Courtesy Of Artspace New Haven

Artspace opened their exhibition “Strange Loops,” which looks at how humans have reproduced themselves in art as a means of self-actualization.

Starting Wednesday, the exhibit will remain open to the public until Feb. 29. The exhibition includes many art forms including sculpture, painting and digital media. All of the art explores the concept of the “strange loop,” first developed by Douglas Hofstadter in his book “Godel, Escher, Bach.” A strange loop is a cyclic structure that goes through several levels in a hierarchical system.

The exhibition also explores the “malady of the infinite,” an idea put forth by French sociologist Emile Durkheim, which states that limitless human desire can never be fulfilled. Though the malady was theorized by Durkheim over 100 years ago, curators Johannes DeYoung and Federico Solmi think that the digital media age has imparted new meaning upon the concept.

Hofstadter’s “strange loop” first explored the self-referencing nature of drawings. In one such drawing by Escher, two hands draw each other in an infinite loop. Parts of the sketch are meant to look real while others are sketches within a sketch, creating two distinct levels of being. These hierarchies surface in several pieces in “Strange Loops.”

In his piece “It Takes a Global Village Idiot,” Jon Kessler arranges a series of identical, trustafarian-looking dolls into a huge mobile. The dolls are identical, dressed in blue tracksuits and pointing their index fingers. The dolls are barefoot, and they wear their pants low to cheekily expose the elastic of their Calvin Klein underwear. They hang precariously from arching metal poles, their heads and feet directed every which way. Sarah Fritchey, curator at Artspace, said “it sort of becomes commentary on someone who is allowed to fall.”

In her piece “Reparation Hardware,” Ilana Harris-Babou also entertains the loop’s hierarchies. The piece is composed of two parts: a video of Harris-Babou discussing the art and clay renditions of building tools. The video shows a vacant-faced Harris-Babou discussing how pieces from old farmhouses are repurposed in modern homes. Clay hammers crack and break into pieces. Flimsy, unfired clay tools are pushed clumsily onto nails, illustrating the comic incompetency of these construction efforts. Babou, dressed in pseudo-farmer attire, says from the TV, “with reparations, you can take the part into your home tastefully.”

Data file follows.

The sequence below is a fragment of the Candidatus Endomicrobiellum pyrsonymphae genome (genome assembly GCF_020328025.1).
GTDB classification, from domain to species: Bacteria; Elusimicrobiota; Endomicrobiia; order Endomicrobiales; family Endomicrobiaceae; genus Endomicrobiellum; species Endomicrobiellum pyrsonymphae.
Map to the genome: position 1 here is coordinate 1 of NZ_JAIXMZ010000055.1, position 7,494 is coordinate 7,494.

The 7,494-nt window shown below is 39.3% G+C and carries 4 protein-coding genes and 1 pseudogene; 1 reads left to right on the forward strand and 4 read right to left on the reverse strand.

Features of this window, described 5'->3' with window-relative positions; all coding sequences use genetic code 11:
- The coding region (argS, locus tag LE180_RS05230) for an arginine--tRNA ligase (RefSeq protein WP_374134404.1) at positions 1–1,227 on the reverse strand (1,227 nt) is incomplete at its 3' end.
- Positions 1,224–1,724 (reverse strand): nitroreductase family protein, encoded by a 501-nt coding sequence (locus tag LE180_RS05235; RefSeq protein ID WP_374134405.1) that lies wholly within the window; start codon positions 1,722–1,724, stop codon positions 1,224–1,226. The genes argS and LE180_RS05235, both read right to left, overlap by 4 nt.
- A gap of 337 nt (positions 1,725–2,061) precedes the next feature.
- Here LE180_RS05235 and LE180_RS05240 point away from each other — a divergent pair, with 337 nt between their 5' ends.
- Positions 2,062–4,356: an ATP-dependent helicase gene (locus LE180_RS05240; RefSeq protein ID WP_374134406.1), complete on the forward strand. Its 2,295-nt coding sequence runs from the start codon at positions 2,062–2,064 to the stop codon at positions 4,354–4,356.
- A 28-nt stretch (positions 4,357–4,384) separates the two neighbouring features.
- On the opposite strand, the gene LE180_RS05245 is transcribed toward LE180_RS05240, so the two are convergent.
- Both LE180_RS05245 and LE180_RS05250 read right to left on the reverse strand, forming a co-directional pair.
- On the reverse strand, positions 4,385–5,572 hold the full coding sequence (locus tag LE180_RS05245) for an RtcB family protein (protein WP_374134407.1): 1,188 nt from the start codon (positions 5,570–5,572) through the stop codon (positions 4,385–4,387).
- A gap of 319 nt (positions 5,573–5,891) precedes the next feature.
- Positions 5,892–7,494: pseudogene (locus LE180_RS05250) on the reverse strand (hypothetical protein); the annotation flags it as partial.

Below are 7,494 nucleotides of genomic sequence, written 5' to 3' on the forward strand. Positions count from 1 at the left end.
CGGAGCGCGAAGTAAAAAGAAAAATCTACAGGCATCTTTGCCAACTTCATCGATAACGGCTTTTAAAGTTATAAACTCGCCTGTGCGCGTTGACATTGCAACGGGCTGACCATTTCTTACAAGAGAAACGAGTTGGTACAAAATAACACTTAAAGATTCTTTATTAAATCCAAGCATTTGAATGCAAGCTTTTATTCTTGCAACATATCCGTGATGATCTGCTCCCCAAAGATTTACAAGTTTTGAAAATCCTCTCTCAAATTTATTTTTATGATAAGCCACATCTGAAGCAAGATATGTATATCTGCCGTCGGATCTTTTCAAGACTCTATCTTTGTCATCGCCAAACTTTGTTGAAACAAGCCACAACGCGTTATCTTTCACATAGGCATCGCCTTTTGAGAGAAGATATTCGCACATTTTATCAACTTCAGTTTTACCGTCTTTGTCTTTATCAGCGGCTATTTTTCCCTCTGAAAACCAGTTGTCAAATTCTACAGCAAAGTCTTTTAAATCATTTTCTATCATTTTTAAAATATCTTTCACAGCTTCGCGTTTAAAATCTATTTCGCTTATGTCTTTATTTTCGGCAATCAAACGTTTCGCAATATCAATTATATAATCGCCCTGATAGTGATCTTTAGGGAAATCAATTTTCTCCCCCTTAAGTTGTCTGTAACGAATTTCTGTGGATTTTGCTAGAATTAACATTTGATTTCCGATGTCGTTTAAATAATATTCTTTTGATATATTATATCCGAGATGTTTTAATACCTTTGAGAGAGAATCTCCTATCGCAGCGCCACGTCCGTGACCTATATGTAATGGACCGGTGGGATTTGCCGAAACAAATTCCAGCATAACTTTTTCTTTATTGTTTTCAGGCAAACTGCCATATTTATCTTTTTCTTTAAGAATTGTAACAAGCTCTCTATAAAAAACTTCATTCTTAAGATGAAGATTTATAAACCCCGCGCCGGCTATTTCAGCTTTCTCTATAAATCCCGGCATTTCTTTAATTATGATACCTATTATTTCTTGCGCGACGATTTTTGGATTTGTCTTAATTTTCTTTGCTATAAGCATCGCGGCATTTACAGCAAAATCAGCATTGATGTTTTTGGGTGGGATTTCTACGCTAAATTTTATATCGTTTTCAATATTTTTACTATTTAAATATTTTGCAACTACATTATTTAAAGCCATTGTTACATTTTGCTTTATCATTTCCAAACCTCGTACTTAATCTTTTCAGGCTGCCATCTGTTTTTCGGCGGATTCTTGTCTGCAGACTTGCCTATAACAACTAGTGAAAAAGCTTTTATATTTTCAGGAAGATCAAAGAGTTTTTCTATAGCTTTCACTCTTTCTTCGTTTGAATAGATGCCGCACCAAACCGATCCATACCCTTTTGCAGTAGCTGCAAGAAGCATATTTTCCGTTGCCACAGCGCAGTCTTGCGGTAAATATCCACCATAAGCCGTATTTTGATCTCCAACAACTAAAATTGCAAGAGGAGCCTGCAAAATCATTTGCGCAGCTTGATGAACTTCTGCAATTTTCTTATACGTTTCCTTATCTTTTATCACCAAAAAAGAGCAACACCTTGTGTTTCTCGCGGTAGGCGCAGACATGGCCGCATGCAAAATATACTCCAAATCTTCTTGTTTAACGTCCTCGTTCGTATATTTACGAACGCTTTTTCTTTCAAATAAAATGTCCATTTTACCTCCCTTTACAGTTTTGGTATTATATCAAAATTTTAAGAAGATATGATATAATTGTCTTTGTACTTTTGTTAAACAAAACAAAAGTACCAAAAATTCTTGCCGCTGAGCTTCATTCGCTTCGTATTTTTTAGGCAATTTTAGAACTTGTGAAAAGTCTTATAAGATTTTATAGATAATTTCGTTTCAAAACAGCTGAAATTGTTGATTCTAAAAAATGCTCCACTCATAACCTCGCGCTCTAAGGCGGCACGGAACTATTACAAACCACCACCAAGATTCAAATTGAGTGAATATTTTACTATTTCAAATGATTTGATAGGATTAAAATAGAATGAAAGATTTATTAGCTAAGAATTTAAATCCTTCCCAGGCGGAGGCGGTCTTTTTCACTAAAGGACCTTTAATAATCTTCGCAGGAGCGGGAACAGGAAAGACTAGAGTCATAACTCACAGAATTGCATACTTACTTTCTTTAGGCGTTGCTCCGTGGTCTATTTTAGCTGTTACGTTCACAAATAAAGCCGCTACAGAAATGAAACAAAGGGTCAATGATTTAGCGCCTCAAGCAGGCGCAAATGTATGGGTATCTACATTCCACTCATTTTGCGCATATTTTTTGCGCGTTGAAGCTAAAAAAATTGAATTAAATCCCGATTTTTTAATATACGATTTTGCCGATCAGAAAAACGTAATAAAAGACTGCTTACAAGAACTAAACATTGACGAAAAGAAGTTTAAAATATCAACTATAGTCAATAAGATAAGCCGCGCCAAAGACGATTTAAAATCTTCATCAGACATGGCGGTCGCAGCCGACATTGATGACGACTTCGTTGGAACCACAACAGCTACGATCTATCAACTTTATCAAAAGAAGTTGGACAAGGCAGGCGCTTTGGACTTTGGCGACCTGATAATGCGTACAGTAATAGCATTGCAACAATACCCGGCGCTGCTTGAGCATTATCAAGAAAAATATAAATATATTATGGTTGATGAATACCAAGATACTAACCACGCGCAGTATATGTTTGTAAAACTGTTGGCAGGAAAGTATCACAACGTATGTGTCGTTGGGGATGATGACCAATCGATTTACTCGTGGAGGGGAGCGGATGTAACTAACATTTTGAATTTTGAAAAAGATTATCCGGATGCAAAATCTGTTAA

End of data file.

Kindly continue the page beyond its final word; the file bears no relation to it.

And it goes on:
Several artists explore the strange loop how Hofstadter imagined it: through the person. The art collective Blinn and Lambert take up an entire room with their exhibit “Romantic Love.” A 35 mm slide projector cycles through pictures of a flannel shirt folding and unfolding. Fritchey said she feels the exhibit is about color, beauty, sight and time. She added that the art echoes antiquated ideas about photography as a means of “capturing the soul.”

In her work “Punctum,” Ana Maria Gómez López makes a person into a loop by inserting needles and tubes into her arms, channeling blood in and out of her body. Fritchey noted that López worked with doctors to accomplish this feat. Two of her photographs are on display in “Strange Loops.”

“It’s her body outside of herself,” Fritchey said.

The exhibit was born out of a series of conversations between DeYoung and Solmi. The two met in 2013 and would visit each other often. Their conversations revolved around artists who worked in moving images or media.

“This exhibition represents our ongoing dialogue about shifting cultural paradigms brought about by rapid technological change,” DeYoung said. The exhibition was originally meant to discuss the ways in which digital mass media has propagated the phenomenon of the strange loop. Though this remains one of the exhibitions’s themes, DeYoung and Solmi expanded the subject matter over time.

“This exhibition represents an opportunity to slow down and think critically about the effect of rapid technological transformation on the body, the mind and the environment,” Solmi added. “The exhibition does not present a singular, monolithic perspective, but rather a plurality of perspectives drawn together through poetic association.”

In addition to “Modern Love,” there are two exhibits that use digital means to indicate how technology has impacted art and human interaction. One involves donning an Oculus Rift headset, standing in front of a table of wires and exploring a virtual reality of Artspace.

Teddy Mathias’ work “Modern Fossils of the City” and “Haptiscapes” is similarly interactive and involves using what he calls a divining rod — an iPhone connected to the end of a wooden stick with wires. Viewers use the divining rod to play instruments constructed with found materials. The headset plays sounds corresponding to the bumps, ridges and contours of the objects.

Fritchney says she wants those exploring the exhibition to reflect on how people replicate ourselves in everyday contexts. “Is there freedom and agency in that, or do we feel encumbered by it?” Fritchey asked.

DeYoung and Solmi took over two years to shepherd this exhibition into existence.


Annie Radillo |

Correction, Feb. 9: A previous version of this article said that the show ran through Feb. 19 when in fact it runs through Feb. 29. It also referred to the exhibit “Modern Love” as “Strange Love.” Additionally, the article has been updated to better describe Escher’s drawing in the fourth paragraph.

Annie Radillo covers museums and visual art. She is a sophomore in Benjamin Franklin College majoring in English.